BBC debates gender equality

There was gender equality in its panel –  three women and as many men.  The BBC World Debate in New Delhi  focused on the question whether gender equality is achievable in work place ? Consensus  was,  ‘ yes, but not anytime soon’.

Panelists : Pepsico CEO Indra Nooyi ;  ICICI Bank chief  Chanda Kochhar ;  Obama’s envoy for global women’s issues  Melanne Verveer ;  and  Suhel Seth,  said to be New Delhi’s much sought after party guest,  and,  presumably,  most-invited  TV panelist ;   Renault and Nissan CEO  Carlos Ghosn ; and show host BBC’s  Nik Gowing,  who  gave equal opportunity for them to address the issue. What they said:

Ms. Nooyi:  What do we mean by gender equality ? Is it men-women employment on  50-50 basis,  or  equal recognition of their work?  Does it refer to peer respect for women in work place? Gender equality  is hard to define. She reckoned that  in many societies women are not given a choice  to work.

Ms Kochhar:  Employers need to address issues such as  maternity benefits. This assumes importance in ICICI bank,  where  80 percent of  women employees are below 30. As a woman, and working mother,  she says she considers  it  a privilege to be able to handle both roles. It is a 24 hr. job.

Mr.Ghosn :  Gender equality entailed men sharing responsiblities on the home front as well. Why not encourage male employees to take care of baby  by granting paternity leave and other benefits ?  Yes,  gender parity is achievable in the long term.

Mr Seth:  In the long-term we are all dead. To get anywhere on gender equality we need to look at the status of women beyond their work place. Viewed in this light the issue relates to gender respect.  There can be no gender equality without a mindset change in society.

Mr Vijay Malya:  Kingfisher commemorated the International  Women’s Day with flights that had  all-women crew.  He saw it as a matter of visibility of women in male-dominent fields. He refers to car racing says it would serve as role model for others, if we can identify  a woman Formula 1 driver.

Those of us who watched the debate may not have become any wiser on the status of  gender parity.  But then it is an  issue  that perhaps  needs to be hammered in,  on an ongoing basis in seminars, workshops and  TV talk shows.

At the end of it my thoughts were : 1) Can we  think of a women who can match up  to  Suhel Seth in TV appearances  as a  stock panelist ?   Kiren Bedi, maybe  ?

2) And why can’t  BBC think of holding a gender issue debate in Saudi Arabia ?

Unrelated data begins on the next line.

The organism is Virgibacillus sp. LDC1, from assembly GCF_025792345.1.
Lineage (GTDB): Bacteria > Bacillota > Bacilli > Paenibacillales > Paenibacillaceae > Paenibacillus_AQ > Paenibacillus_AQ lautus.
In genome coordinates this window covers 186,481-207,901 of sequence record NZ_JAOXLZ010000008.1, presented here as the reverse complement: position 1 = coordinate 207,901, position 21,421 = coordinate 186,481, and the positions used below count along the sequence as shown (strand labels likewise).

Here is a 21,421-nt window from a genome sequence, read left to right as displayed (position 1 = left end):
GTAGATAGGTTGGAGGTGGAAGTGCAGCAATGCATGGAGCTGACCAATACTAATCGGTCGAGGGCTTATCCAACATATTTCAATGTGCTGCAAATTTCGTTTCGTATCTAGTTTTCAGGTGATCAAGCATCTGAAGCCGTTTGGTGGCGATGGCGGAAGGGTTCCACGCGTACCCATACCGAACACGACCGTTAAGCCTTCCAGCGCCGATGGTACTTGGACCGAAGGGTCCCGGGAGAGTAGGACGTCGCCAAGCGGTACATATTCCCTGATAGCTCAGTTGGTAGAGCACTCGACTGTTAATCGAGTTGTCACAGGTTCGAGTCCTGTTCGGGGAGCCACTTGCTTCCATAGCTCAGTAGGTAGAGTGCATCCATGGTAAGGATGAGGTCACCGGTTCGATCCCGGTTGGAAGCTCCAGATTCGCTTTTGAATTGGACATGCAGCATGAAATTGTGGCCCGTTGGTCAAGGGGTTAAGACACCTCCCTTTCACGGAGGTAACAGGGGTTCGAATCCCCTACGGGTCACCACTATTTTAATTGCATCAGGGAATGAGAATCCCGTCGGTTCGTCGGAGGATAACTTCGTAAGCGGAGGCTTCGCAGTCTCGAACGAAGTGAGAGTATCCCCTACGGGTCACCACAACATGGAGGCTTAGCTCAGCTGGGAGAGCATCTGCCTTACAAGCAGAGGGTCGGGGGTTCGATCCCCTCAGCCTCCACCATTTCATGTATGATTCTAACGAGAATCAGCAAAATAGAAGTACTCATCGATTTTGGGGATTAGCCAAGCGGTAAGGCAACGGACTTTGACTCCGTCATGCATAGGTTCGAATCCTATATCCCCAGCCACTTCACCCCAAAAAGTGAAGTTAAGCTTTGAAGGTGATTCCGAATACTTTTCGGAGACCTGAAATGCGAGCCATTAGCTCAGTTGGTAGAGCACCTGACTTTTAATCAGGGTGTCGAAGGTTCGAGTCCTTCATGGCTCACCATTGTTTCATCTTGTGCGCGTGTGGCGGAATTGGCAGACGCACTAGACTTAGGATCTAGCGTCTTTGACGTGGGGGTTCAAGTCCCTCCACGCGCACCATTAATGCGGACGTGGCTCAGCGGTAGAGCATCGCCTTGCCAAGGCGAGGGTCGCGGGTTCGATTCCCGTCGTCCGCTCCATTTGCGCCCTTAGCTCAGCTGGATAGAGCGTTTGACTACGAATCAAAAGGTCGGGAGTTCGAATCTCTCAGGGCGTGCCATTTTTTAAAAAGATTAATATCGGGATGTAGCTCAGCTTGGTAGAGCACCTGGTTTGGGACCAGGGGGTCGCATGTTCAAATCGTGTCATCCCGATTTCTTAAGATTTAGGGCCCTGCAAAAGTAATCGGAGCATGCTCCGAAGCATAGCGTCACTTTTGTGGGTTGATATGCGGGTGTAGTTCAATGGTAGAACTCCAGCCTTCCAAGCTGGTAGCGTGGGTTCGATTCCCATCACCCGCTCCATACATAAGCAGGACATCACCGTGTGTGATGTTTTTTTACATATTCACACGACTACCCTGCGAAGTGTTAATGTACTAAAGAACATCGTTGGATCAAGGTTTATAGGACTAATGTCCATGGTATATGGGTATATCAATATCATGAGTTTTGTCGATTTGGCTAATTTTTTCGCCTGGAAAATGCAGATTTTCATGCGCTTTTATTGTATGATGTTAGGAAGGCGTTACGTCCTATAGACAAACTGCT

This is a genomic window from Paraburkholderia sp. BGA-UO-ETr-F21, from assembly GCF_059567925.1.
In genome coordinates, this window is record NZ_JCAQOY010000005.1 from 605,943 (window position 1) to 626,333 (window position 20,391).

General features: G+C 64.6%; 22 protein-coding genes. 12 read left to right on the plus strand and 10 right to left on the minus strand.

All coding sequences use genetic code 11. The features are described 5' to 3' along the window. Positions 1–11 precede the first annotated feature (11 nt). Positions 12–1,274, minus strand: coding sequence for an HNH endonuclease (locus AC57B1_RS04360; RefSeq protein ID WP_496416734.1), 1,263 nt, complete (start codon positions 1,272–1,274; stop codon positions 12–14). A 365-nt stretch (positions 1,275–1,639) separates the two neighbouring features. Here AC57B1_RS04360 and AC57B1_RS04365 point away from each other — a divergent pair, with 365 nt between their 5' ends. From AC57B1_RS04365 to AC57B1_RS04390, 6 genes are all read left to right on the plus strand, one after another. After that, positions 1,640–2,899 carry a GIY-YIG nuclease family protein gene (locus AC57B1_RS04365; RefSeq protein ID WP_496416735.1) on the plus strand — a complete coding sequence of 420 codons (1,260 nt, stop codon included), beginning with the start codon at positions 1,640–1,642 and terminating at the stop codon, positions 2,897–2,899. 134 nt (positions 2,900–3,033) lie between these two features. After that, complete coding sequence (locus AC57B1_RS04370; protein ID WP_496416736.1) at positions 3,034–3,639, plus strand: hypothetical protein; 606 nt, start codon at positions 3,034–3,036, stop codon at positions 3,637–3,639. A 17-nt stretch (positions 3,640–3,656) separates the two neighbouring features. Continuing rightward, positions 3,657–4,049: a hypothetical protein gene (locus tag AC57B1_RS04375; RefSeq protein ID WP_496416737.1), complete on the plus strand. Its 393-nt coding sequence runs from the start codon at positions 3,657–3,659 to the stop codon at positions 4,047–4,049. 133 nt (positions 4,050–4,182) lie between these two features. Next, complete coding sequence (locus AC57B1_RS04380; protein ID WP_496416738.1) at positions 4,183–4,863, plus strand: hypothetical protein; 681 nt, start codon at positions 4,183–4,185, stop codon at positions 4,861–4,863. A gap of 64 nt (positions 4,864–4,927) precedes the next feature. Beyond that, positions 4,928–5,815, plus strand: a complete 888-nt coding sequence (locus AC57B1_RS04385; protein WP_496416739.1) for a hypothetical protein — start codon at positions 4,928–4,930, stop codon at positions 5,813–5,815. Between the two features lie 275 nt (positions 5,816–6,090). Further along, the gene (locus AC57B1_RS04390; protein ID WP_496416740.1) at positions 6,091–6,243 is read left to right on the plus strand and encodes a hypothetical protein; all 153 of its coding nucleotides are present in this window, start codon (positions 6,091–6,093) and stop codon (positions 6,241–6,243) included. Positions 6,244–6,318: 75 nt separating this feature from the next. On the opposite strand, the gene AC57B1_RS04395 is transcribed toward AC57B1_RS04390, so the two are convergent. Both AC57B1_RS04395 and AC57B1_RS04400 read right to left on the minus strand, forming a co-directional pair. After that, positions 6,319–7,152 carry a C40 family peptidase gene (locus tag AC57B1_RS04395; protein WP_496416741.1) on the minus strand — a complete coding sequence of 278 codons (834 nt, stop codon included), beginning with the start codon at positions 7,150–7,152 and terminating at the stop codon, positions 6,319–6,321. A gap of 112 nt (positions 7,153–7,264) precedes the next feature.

2 Responses

  1. Periodically, the TV channels put up colourful discussion shows which hold viewers attention, but never really go beyond filling new byte-wine in old bottles. At the end of the show, the only concrete statement made – every time- is that there are no easy or absolute solutions to end gender disparity in society.
    Apples are apples, pears are pears . And there is no reason why they should be treated alike. Humanity lies in appreciating the values of each , respecting the difference and nurturing individual strenghths.
    The idea of “parity ” cannot be force-fed. it should blossom organically in every individual’s mind from babyhood. our ingrained traditions get passed on unconsciously down the generations influencing not only men to view women as second-grade humans, but also women themselves to think of themselves as inferior and somehow cheated of opportunities, thus limiting their enterprise.
    Women should first get rid of their complexes and stop waiting for the enigmatic chimera called “Equality” to be handed to us by men. We dont need a donor. Its there for the taking. We should know ourselves first and aspire to fill our potential. The oft repeated story of Sudha Murthy wresting employment at Tatas is inspirational.

    As i see it, “wanting to be like a man” only show’s a woman’s lack of ambition.
    (BTW, why does Mallya think a maniacal game like F1 should be some sort of a goal for women too ; Just because it is said to be the ultimate adrenalin rush? Typical male thought ! Women have a lot other avenues to express themselves and get a rush too, thank you )

  2. Q : “And why can’t BBC think of holding a gender issue debate in Saudi Arabia ?”
    A: Because the BBC knows we can talk to people, not to fossils.

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